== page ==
You would think Charlie Weis was a god the way everyone has publicized the Fighting Irish’s recent surge of football success.
There hasn’t been this much media attention at Notre Dame since the movie premiere of Rudy. People have even begun to compare Brady Quinn to the likes of New England quarterback Tom Brady.
In fact, given the football program’s current 6-2 record, Notre Dame has awarded their new football mastermind with a deal worth between $30-40 million; an agreement that would keep Weis in South Bend through the 2015 season.
Though it seems probable that Notre Dame will win out and qualify for a BCS Bowl Game this season, one can’t help but remember Tyrone Willingham’s inaugural season as the Irish head coach.
In his first season with the Irish in 2002, Willingham proved to be the four leaf clover of the Irish program leading Notre Dame to a 10-2 regular-season record and a trip to the 2003 Gator Bowl.
In the process, Willingham became the only first-year coach in Notre Dame’s history to win 10 games in his initial campaign. However, Notre Dame school officials refused to offer a similar deal to the 51 year-old black head coach.
There’s no doubt that Notre Dame has reversed their recent plague of disappointing seasons. Weis has certainly played an influential role heading this once illustrious program to an impressive season thus far.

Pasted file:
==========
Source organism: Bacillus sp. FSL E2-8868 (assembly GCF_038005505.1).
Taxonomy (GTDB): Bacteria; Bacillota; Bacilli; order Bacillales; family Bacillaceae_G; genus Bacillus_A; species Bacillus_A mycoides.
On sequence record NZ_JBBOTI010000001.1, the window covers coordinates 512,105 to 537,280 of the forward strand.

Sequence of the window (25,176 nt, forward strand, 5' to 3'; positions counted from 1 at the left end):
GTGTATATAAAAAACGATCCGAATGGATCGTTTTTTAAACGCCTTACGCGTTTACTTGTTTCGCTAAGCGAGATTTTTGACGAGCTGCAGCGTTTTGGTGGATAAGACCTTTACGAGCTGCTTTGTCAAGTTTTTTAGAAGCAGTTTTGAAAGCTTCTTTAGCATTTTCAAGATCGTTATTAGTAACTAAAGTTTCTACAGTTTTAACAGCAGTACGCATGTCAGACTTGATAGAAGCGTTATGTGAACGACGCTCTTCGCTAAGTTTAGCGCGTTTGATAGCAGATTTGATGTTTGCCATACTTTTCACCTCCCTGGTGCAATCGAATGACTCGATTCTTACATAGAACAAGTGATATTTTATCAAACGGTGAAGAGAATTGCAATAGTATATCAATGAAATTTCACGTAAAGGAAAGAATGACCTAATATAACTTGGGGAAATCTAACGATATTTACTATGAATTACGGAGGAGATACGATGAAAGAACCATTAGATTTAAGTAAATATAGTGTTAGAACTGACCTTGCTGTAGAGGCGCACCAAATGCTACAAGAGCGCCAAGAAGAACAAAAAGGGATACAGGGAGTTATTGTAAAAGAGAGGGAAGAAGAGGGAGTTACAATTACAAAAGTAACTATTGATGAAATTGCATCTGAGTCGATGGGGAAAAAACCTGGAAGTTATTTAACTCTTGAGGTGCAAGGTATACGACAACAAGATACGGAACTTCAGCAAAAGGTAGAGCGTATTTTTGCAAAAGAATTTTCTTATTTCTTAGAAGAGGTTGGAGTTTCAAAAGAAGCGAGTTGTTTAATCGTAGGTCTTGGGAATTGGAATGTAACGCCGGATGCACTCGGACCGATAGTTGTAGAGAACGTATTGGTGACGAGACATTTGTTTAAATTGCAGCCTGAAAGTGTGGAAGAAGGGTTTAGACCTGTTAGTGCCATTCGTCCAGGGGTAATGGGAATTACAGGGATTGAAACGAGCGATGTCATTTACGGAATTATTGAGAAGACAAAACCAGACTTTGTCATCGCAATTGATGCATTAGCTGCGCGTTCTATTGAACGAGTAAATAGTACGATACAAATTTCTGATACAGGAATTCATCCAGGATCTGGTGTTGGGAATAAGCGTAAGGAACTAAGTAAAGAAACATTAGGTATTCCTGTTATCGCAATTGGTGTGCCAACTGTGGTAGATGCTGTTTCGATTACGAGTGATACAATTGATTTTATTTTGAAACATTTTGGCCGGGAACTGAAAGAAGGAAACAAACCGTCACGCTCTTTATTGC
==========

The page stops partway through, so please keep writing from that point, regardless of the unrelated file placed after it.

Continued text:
However, he isn’t deserving of all the credit and accolades he’s received from countless sports writers and football analysts across the country.
Nor does it warrant a 10 year deal worth such a large amount. Let’s not forget, these are Willingham’s talented recruits that Weis is coaching. In the past two years Coach Willingham has had 12 players selected in the NFL Draft. He developed cornerback Shane Walton into a first team consensus All-American, Notre Dame’s first since 1993.
But it was perhaps Willingham’s coaching presence off the field that had the biggest influence. As a team, the Irish finished with a record high grade-point average of 2.911 in the spring semester of 2002 before posting a 2.835 grade-point average in the fall of 2002.
In 2003, eight players earned a spot on the Dean’s List, while 50 achieved at least a “B” average.
When you compare Tyrone Willingham and Charlie Weis’ introductory seasons as head coach at Notre Dame, Willingham clearly has the slight edge.
Notre Dame’s strength of schedule under Willingham in 2002 was ranked 38. Notre Dame’s current strength of schedule under Weis is ranked 42. Willingham also achieved wins over four top 25 teams. Weis has only tallied up three.
The fact is that when Tyrone Willingham took over as head coach for the Irish, his duty was to revive a struggling football program. Charlie Weis is simply trying to maintain the foundation Willingham built. Until Weis personally recruits every player on Notre Dame’s roster the jury should remain out to lunch.
Morgan McDaniel is a sophomore architecture student from Detroit. He can be reached at email@example.com